Scratch Wireless first arrived several months earlier when they announced plans to fight the other, “too expensive” cellular service options. They are an MVNO style carrier and will be going on the premise of using WiFi first. Well, while the service first launched as an invite-only offering, they have since shifted and are now open for any and all that wish to check it out.

Scratch Wireless goes on the concept that people are connected to WiFi networks roughly 80 percent of the time. To that point, the service offers free calling over WiFi. Of course, you can also use data as would normally would on any other WiFi device. One interesting aspect of the service is with text messaging — free over both WiFi and cellular.

For those times when you are not connected to WiFi and need to make a call or get online, Scratch Wireless does offer cellular passes. These make use of the Sprint cellular network and include options for data and voice. A 24-hour pass for either will set you back $1.99 and a 30-day pass is $14.99. The 24-hour pass includes 30 minutes of voice calling or 25MB of data. The 30-day pass ups those to 250 minutes and 200MBs respectively.

To recap, calling is free on WiFi and data is free on WiFi. You can get a cellular pass for voice and/or data. And lastly, text messaging is free regardless of whether you are connected to a cellular of WiFi network. While this is all low enough in price so far, the catch comes in with buying the phone. Scratch Wireless users will be required to buy a compatible phone, which in this case means just one option.

The available phone is the slider-style Motorola Photon Q, which is priced at $269. Bottom line here, if you are good using the Photon Q and live in a world where you are almost always connected to WiFi, Scratch Wireless may be one to consider.

VIA: The Next Web

  • Only 250MB for a 30 day pass?

    • Cal Rankin

      This is a focus on WiFi first, so they keep the monthly pass low by keeping allotments low and hoping you use WiFi

  • American Patriot

    Interesting. I do not see how WiFi can be used effectively if the cell sites do not have WiFi connectivity, and even if they did, your range will be drastically short, far less than a cellphone.
    In places with poor cell coverage, you still have a need for WiFi, and almost none are configured to use a carrier’s site, your WiFi will be useless, even connecting to a restaurant’s free service, you need a number that connects to the specified service, such as Google Voice, with a dial out number, and a voicemai number connected to your cellphone’s number, so you can retrieve G-Voicemail calls. I don’t see this being the ‘next big thing’. Too many holes in the topology, not enough connectivity with WiFi, and far too fragmented to be of use outside a metro area.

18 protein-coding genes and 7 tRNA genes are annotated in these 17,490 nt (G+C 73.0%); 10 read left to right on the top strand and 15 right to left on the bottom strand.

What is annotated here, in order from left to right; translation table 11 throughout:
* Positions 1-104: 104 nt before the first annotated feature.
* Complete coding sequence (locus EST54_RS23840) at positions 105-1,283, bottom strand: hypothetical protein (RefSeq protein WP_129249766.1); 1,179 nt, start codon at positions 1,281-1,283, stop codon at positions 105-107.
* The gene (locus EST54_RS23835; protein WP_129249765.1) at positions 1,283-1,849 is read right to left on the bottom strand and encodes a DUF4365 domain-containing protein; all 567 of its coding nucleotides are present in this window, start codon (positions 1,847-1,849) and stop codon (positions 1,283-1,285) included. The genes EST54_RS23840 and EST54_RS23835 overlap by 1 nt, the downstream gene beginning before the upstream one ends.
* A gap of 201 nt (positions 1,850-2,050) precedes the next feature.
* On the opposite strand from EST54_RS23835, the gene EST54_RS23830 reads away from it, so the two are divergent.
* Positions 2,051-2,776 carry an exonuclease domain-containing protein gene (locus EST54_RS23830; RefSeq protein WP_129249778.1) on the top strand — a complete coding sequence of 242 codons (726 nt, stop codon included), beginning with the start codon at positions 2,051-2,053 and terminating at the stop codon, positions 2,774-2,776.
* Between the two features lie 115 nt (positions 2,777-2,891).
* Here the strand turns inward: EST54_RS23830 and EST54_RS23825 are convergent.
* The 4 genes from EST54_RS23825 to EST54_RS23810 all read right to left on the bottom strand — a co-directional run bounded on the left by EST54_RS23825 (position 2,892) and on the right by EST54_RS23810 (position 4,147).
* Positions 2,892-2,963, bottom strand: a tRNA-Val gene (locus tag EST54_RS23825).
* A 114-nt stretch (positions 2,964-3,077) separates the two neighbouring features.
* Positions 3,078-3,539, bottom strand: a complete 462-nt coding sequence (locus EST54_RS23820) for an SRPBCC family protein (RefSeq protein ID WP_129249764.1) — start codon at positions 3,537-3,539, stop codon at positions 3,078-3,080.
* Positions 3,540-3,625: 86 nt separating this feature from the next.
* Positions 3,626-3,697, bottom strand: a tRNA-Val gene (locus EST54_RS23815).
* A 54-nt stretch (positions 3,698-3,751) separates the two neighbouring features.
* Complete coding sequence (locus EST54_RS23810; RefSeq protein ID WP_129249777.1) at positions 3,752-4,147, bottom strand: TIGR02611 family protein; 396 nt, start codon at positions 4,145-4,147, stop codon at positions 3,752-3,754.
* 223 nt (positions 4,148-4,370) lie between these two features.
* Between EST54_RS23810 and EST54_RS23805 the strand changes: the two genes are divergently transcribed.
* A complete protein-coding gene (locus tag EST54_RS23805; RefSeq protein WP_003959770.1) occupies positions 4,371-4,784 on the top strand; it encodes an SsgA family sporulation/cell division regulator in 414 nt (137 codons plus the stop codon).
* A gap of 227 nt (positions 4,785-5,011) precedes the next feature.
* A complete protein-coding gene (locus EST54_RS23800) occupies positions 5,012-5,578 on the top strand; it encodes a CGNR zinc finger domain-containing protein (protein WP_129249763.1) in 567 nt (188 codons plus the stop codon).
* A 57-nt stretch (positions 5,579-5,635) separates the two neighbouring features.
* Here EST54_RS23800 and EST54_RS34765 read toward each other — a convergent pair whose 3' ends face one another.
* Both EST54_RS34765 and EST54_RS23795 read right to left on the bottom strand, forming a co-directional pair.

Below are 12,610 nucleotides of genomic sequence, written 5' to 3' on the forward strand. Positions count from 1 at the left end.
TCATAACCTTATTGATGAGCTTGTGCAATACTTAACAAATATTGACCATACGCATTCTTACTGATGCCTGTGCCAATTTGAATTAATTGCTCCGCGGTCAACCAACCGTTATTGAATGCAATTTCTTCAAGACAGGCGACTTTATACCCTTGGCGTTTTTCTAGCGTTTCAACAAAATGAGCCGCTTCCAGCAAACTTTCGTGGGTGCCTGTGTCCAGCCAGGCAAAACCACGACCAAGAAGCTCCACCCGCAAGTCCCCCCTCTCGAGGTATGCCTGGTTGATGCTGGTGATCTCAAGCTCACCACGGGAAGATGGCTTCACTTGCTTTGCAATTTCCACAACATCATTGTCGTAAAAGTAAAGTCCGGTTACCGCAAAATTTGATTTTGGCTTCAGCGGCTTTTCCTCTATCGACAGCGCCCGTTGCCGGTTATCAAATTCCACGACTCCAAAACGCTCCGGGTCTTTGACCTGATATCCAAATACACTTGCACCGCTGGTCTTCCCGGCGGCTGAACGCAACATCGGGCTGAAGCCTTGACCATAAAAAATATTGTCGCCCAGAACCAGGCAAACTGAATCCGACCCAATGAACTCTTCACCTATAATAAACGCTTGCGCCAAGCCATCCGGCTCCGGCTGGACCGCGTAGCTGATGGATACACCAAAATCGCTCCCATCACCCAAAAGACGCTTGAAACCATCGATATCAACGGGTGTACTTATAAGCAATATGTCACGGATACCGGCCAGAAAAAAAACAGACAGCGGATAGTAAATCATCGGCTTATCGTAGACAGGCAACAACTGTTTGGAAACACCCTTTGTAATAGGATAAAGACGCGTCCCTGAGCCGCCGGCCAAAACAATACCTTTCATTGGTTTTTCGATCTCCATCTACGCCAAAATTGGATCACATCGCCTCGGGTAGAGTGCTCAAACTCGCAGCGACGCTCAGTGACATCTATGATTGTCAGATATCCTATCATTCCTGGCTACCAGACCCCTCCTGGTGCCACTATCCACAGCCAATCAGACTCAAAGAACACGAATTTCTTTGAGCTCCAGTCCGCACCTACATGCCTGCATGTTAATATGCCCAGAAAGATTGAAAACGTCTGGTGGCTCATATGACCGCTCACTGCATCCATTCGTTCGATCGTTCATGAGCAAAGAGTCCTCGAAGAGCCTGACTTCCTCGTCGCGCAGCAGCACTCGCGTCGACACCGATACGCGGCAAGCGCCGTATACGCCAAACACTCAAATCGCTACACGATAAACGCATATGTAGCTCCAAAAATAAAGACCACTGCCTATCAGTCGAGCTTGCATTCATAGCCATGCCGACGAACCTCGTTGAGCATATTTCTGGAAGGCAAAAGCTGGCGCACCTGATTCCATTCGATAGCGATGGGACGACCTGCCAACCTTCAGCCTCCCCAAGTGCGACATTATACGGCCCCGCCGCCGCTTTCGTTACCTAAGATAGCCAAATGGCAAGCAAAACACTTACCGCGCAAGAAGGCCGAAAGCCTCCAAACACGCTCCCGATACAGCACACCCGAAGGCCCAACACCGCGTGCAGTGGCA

Nice thought on implementation, just NO infrastructure to make the idea fly.
    This requires a complete change in network design, beginning with a multi-channel WiFi access point, distributed antenna systems, large bandwidth data handling, as well as having enough voice channels within the WiFi architecture to make it come together seamlessly.
    If you load a WiFi channel down, you must begin to divide the limited resources in a manner that allows those channels to be accessed, used and allocated for different services, such as data, video, audio and general housekeeping data, like site configuration, spectrum management within the cell, overall health of the site, with this data being sent to HQ so the operators know if there are upcoming issues they need to deal with, such as failure of a radio channel, lightning damage, power outage, loss of signals, poor coverage and/or no coverage.
    Next, how will each site handle hand-offs when on WiFi?
    No sites I am aware of, have this capability, this would need to be a programming add-in, and the support logic designed to recognize specific low-level signals, and losses to hand off a WiFi call to a site with better RSSI levels from the uplinked mobile. Signals from the main site are rarely the issue, it is from the mobile side of the service, that has problems.
    Losses must be overcome, from dense foliage, to structures, hills and valleys in the path of the signals, Fresnel zones, shadowing. A lot to deal with when designing a proper site, not to mention the added difficulties you will have when you include WiFi into the mix.
    Now, if they took the satellite downlink approach, I can see fewer troubles, not including those that are well known already. You have a clearer path when looking down, but you also need a larger footprint to cover your targeted areas, a spot beam will no longer suffice here, you are not targeting a single location, but a larger section of a geographic territory.

  • American Patriot

    Groove IP and Google voice are paid and free apps, You have a number assigned as your dial-out number, and a voicemail number that is linked to your cellphone for incoming calls(routed to voicemail only). This is what Scratch wireless is doing, but making you think they are providing a servicee you can’t get, when in fact, you can, and far less, just the cost of a downloaded ap, and configuring your device to handle Groove IP setups. I have this on my cellphone and my N7 tablet.
    Carriers do not need to be paid, you are already a customer, and all you need is a WiFi link which you already have, along with the hot spots around town, you are already set up and ready to call.

    Try Groove IP/Google voice, and see if the differences are worth the added costs.

    • P Nicholas

      GrooveIP is dead when google kills xmpp calling on 5/15/14.